08/06/2009 05:12 am ET | Updated May 25, 2011

Firefighters and the Simmering Race Problem

When you first look at it, the lawsuit brought by eighteen white firefighters against the city of New Haven doesn't seem relevant to everybody's daily life. But it is. The central dispute in the case is over race and how it affects who gets hired, who gets promoted, and why. Let me summarize the facts before looking deeper. We have to look deeper, though, because the stalemate in race relations must be broken somehow.

The case is well known by now. In 2003, the city of New Haven devised a promotion test for their fire department. They thought the test was unbiased, but when the results came in, no black firefighters passed, which meant that no black fireman, however long his experience, could be raised to the rank of lieutenant or captain. (One Latino fireman, who joined the lawsuit, also passed the test.)

It was a classic affirmative action divide but also a case of "damned if you do, damned if you don't," as the Supreme Court pointed out last week in its various decisions and dissents. Faced with a possible lawsuit from white firemen if they threw out the test and from black firemen if they didn't, the city canceled all promotions. They got sued anyway, and the Supreme Court, divided 5-4 between the liberal and conservative wing, ruled in favor of the white firefighters. The Civil Rights Act of 1964, said the court, can't be overridden by deciding to do nothing. Now the case has been returned to the lower courts to be retried.

I think all of us should ask, who was right here? Can anyone's conscience be certain? Just last week the Supreme Court was so anxious about racism returning to elections in the South that they refused to release Southern states from special scrutiny under the Voting Rights Act. But this isn't solely a Southern issue. There's a simmering resentment about affirmative action in this country, four decades after the practice, which was meant to be temporary, began.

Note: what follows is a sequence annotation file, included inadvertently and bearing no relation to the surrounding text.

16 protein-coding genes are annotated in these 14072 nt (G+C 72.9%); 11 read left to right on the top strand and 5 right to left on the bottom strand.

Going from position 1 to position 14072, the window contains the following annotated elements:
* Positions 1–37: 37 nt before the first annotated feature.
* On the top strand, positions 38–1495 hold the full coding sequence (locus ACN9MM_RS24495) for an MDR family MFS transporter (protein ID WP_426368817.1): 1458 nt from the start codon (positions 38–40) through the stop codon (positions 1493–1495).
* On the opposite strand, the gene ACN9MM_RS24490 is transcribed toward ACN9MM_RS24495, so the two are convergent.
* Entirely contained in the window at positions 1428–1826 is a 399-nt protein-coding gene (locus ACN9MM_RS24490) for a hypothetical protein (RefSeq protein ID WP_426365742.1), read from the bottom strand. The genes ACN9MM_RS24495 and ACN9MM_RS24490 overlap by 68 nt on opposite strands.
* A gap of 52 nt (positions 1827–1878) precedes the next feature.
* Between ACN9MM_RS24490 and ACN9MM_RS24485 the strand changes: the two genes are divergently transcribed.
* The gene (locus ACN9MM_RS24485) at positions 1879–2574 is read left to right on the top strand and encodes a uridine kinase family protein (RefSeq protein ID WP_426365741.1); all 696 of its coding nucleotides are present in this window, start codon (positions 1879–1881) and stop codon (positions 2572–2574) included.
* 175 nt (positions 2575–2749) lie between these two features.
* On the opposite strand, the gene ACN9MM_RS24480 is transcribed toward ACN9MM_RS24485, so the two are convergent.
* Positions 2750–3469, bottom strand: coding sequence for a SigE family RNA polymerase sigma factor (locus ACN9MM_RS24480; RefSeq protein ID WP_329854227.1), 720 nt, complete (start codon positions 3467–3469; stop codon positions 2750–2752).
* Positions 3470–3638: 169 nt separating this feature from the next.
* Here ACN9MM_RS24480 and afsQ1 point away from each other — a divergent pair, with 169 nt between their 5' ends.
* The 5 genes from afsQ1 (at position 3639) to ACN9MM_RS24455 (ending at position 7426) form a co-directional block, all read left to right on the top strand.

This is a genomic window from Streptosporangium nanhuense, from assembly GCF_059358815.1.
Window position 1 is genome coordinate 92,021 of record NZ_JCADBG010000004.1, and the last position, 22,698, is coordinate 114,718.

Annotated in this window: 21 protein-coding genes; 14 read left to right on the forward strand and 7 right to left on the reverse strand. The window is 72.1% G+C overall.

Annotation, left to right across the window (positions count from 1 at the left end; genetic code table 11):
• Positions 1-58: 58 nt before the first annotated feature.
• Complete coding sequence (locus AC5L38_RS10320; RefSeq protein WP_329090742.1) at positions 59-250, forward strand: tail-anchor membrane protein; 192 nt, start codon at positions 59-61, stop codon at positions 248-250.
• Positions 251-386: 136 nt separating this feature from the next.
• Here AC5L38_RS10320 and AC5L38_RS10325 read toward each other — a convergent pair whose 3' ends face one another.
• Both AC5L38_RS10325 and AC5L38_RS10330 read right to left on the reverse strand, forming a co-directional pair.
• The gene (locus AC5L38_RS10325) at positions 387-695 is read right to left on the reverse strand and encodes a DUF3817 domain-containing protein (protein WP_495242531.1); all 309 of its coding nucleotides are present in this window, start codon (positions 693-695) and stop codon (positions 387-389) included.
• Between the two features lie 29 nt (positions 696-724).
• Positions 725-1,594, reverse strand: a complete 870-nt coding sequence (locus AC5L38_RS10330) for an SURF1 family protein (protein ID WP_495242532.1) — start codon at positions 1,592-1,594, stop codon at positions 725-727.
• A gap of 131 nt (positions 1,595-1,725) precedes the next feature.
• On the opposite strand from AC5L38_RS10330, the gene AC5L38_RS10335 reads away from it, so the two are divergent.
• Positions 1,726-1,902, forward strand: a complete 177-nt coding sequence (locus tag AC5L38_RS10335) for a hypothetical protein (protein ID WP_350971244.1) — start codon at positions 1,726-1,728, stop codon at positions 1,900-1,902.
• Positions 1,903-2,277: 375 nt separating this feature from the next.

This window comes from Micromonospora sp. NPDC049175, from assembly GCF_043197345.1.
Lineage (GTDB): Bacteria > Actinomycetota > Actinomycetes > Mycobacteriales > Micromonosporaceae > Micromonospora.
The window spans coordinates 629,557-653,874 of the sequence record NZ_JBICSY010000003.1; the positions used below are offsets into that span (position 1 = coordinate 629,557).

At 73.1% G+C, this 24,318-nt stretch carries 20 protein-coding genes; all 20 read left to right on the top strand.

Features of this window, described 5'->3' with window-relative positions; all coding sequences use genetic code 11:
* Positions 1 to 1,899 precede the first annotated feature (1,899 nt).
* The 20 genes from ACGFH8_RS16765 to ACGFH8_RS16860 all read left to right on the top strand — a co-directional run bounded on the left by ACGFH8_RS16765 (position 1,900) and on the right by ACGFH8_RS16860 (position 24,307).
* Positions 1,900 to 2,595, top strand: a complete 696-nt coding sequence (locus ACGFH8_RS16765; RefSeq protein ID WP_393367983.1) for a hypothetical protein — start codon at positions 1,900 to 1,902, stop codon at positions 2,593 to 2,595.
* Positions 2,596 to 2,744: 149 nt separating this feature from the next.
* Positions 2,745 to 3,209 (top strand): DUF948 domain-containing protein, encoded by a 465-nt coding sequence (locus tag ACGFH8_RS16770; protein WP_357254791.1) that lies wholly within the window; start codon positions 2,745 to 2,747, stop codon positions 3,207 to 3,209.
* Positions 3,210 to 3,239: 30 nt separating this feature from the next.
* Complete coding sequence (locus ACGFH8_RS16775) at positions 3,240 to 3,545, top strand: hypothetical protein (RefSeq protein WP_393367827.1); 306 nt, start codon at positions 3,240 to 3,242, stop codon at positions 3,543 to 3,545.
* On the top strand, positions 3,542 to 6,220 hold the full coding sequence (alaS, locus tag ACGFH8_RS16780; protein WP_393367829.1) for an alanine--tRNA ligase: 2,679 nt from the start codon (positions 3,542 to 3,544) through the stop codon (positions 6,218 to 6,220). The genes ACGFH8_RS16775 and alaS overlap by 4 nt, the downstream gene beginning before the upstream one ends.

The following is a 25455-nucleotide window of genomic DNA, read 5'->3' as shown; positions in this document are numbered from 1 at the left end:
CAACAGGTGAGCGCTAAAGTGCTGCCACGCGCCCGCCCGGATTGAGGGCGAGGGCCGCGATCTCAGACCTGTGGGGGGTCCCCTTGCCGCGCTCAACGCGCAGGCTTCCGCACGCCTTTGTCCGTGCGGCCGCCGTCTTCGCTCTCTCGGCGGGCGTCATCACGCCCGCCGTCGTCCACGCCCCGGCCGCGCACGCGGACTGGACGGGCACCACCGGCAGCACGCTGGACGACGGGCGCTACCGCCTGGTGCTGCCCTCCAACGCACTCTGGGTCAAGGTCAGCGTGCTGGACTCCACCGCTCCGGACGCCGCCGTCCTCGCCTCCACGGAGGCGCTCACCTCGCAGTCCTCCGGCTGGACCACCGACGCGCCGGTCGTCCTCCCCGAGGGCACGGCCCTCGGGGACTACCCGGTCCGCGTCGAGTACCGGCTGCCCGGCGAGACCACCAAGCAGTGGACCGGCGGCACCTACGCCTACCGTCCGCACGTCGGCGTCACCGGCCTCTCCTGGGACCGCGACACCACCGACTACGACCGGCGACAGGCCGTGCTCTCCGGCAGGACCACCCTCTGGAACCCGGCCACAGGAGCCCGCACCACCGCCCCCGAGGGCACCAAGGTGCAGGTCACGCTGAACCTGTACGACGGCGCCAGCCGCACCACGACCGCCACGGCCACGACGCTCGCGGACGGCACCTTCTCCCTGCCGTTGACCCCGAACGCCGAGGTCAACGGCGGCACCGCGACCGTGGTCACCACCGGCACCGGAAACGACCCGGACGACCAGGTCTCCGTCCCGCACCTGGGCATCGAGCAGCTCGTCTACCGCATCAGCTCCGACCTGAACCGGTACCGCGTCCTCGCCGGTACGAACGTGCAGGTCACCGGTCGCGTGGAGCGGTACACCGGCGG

Looking deeper, I don't think this is a case about racism. It's a case about doubt, impatience, exasperation, and false promises. Everyone wants discrimination to come to an end; everyone acknowledges that the process takes time. But hope and good wishes aren't enough. On the side of the white majority, you can't mandate equality and then live so unequally that black education, housing conditions, and social status are totally unequal. On the black minority's side, you can't ask for special treatment without any end in sight.

What bothers me about the New Haven case isn't that somebody might get treated unfairly, although that's a serious concern, of course. It's the sad fact that no black firemen passed the test. One sees, with a mixture of guilt and sympathy, impatience and resentment, that fifty years of mandated equality has come nowhere near the ideal. Black ghettos are more isolated than ever, with entrenched behaviors ranging from drug peddling, street crime, and hatred of the police, to reverse racism that blocks any significant progress. One sees on the White side a lingering racism, desire to hold on to power, social suspicion, and fear. Barack Obama eloquently addressed this during his campaign speech on race last spring.

The central point of the speech still holds good. Both sides of the color divide have their grievances; both sides are justified; both sides need to get over it with as much good will and honesty as they can muster. The New Haven firefighters case doesn't help, and one can only hope it doesn't incite a wave of discriminatory hiring. (Not just municipalities are affected. This case affects hiring, firing, and promotion in the private sector, too.) The good thing about the case is that it reminds us, not of the racist past, but of the difference between telling minorities that they are equal and making that equality real in everyday life. Closing that gap is something we can't shirk, no matter who wins in court and who loses.

Published in the San Francisco Chronicle

Deepak Chopra on
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